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Can I afford to drink Bordeaux?
5. Bordeaux seems quite expensive to drink.

Many articles dealing with Bordeaux are usually illustrated with pictures of opulent Châteaus, leading many to believe that drinking wine from this region is a luxury available only to the very wealthy.  And yes, there are many vintages that can run in the three, four and sometimes five figure range such as Château Petrus and many first growths.  But this is a complete misconception about the region.  In fact, wines priced between $8 and $25 represent approximately 80% of Bordeaux’s total production.  Some of these include Mouton-Cadet, Laurentan, Lacour Pavillon and Baron Philippe.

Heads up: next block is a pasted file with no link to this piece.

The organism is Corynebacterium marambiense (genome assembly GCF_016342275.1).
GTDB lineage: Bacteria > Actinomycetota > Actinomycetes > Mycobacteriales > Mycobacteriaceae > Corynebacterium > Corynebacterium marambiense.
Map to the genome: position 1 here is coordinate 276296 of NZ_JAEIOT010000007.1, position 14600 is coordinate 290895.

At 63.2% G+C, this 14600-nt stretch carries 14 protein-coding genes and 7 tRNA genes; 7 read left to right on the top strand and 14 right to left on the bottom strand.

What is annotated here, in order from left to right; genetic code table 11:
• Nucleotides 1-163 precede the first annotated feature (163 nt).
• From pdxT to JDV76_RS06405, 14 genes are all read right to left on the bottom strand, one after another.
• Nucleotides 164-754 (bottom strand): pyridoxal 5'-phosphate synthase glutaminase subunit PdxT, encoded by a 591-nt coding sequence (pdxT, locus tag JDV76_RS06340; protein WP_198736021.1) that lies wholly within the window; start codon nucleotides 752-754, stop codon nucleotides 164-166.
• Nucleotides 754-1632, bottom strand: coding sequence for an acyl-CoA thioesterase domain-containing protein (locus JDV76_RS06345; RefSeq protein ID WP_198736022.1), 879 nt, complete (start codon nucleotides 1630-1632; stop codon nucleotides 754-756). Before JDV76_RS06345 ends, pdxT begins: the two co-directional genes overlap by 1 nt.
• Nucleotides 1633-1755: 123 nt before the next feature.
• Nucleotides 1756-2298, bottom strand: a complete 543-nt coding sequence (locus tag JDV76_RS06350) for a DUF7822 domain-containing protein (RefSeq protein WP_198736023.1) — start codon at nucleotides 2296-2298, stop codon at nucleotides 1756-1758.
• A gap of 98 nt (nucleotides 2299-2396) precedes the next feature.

Sources:

“FAQ About Bordeaux.” Wine Spectator Mar. 2015: 124.
MacNeil, Karen. The Wine Bible. New York: Workman Publishing Company Inc., 2001.
Zraly, Kevin.  Windows on the World Complete Wine Course. New York: Sterling Publishing Co., Inc., 2006.